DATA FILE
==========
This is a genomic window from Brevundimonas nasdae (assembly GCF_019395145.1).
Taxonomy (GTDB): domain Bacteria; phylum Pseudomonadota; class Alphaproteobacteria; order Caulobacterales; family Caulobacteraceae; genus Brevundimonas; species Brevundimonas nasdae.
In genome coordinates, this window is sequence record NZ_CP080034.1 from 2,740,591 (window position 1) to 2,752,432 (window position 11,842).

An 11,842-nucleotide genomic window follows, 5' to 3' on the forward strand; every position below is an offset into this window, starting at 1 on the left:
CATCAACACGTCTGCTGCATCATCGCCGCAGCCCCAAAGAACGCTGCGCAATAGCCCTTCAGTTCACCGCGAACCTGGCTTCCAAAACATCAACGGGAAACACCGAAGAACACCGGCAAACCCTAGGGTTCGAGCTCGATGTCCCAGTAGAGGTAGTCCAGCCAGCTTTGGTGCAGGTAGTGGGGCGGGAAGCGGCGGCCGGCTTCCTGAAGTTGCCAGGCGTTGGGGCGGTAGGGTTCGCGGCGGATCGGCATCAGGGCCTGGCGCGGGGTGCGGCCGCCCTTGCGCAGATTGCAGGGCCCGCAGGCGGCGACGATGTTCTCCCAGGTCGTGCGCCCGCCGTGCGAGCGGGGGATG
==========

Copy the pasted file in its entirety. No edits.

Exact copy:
This is a genomic window from Brevundimonas nasdae (assembly GCF_019395145.1).
Taxonomy (GTDB): domain Bacteria; phylum Pseudomonadota; class Alphaproteobacteria; order Caulobacterales; family Caulobacteraceae; genus Brevundimonas; species Brevundimonas nasdae.
In genome coordinates, this window is sequence record NZ_CP080034.1 from 2,740,591 (window position 1) to 2,752,432 (window position 11,842).

An 11,842-nucleotide genomic window follows, 5' to 3' on the forward strand; every position below is an offset into this window, starting at 1 on the left:
CATCAACACGTCTGCTGCATCATCGCCGCAGCCCCAAAGAACGCTGCGCAATAGCCCTTCAGTTCACCGCGAACCTGGCTTCCAAAACATCAACGGGAAACACCGAAGAACACCGGCAAACCCTAGGGTTCGAGCTCGATGTCCCAGTAGAGGTAGTCCAGCCAGCTTTGGTGCAGGTAGTGGGGCGGGAAGCGGCGGCCGGCTTCCTGAAGTTGCCAGGCGTTGGGGCGGTAGGGTTCGCGGCGGATCGGCATCAGGGCCTGGCGCGGGGTGCGGCCGCCCTTGCGCAGATTGCAGGGCCCGCAGGCGGCGACGATGTTCTCCCAGGTCGTGCGCCCGCCGTGCGAGCGGGGGATG